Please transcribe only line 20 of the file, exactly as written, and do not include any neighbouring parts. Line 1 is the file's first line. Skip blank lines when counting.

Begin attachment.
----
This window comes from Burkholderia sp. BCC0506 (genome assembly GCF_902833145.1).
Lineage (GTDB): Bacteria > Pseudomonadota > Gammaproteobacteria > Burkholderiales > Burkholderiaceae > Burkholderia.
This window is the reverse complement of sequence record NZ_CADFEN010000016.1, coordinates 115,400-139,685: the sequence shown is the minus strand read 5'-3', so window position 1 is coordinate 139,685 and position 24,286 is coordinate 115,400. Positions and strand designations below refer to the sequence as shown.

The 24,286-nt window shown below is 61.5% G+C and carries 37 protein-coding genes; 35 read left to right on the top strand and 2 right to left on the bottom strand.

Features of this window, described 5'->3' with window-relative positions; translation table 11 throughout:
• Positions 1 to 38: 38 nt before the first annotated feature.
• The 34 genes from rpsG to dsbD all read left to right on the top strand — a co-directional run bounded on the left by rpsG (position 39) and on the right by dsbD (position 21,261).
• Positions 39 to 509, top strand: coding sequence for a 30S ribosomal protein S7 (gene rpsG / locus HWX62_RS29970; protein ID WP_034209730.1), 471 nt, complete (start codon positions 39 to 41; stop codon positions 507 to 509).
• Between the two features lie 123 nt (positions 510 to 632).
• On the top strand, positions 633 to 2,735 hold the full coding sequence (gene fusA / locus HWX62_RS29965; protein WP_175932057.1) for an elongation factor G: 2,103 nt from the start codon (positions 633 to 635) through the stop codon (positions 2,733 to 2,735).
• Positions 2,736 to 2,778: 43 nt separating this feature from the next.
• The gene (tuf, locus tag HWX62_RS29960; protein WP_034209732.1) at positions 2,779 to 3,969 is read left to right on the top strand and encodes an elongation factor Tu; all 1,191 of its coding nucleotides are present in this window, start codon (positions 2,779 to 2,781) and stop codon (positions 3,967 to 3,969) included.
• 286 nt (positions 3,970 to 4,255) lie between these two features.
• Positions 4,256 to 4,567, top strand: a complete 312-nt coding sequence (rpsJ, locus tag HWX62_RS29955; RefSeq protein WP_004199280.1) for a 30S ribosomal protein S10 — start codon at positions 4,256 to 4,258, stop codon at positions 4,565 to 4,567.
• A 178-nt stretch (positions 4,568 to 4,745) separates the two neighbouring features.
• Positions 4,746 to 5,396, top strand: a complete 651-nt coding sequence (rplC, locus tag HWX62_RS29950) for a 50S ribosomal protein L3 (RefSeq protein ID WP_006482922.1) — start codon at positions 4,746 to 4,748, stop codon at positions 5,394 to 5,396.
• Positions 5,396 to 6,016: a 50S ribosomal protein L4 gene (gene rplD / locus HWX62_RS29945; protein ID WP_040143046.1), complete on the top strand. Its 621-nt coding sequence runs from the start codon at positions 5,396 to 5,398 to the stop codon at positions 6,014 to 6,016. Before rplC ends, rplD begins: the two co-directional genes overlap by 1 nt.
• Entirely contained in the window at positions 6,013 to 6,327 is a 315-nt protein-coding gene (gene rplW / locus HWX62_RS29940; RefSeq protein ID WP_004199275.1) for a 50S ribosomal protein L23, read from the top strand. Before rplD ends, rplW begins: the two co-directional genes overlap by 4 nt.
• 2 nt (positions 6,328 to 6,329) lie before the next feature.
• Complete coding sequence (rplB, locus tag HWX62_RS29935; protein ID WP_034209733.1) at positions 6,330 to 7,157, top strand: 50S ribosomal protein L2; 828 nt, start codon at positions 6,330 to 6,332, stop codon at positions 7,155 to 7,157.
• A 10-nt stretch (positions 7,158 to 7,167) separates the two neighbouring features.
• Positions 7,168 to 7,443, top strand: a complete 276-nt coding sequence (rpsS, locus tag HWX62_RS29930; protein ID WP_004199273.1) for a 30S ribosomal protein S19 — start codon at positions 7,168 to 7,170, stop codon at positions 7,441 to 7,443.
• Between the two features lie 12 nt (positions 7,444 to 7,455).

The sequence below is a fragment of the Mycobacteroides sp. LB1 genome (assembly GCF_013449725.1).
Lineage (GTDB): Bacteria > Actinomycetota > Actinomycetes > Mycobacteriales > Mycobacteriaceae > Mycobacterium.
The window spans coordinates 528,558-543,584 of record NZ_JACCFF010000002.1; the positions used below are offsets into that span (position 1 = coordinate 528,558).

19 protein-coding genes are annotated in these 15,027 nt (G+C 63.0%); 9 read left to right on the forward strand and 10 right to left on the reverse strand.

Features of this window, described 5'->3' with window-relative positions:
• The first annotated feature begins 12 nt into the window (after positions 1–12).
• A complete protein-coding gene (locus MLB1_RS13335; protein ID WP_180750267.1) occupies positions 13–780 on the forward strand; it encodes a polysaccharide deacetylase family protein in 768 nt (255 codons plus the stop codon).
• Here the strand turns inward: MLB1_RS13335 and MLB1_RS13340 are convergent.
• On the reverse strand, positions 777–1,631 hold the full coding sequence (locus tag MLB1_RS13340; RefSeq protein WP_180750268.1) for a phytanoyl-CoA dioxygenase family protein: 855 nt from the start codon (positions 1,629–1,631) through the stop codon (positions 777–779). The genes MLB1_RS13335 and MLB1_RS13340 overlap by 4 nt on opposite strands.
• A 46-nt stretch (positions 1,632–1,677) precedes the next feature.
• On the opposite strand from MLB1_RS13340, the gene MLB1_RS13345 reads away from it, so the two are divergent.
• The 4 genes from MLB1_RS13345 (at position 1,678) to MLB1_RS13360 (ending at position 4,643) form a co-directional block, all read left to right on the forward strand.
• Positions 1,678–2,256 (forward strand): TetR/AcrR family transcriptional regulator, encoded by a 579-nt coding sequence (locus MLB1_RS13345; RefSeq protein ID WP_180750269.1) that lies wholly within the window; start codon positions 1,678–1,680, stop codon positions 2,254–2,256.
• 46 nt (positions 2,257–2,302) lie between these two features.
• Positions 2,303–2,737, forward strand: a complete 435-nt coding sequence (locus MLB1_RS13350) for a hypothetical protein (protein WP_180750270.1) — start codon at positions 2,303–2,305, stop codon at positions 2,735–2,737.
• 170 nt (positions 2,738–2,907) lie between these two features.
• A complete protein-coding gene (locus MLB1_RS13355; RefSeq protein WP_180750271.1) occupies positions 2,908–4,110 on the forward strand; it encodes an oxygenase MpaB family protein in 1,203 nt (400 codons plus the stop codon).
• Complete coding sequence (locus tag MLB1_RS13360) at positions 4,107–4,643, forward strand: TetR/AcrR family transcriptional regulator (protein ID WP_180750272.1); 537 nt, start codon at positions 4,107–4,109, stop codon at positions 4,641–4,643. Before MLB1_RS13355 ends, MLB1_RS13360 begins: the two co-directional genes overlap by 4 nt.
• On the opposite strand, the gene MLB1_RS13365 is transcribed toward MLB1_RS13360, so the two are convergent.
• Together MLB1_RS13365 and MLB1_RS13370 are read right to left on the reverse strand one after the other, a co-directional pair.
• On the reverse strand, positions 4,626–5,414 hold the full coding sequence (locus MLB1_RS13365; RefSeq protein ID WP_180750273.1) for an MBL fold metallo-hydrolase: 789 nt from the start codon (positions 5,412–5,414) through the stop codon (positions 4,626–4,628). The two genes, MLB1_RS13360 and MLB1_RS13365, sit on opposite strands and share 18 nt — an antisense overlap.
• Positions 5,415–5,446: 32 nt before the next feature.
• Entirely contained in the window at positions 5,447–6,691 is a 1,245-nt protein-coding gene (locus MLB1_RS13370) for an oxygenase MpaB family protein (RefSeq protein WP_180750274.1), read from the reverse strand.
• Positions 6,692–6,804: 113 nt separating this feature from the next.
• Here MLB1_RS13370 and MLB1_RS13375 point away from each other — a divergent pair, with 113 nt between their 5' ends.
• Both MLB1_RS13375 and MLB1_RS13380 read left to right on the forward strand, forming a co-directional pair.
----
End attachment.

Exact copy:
• Complete coding sequence (rplB, locus tag HWX62_RS29935; protein ID WP_034209733.1) at positions 6,330 to 7,157, top strand: 50S ribosomal protein L2; 828 nt, start codon at positions 6,330 to 6,332, stop codon at positions 7,155 to 7,157.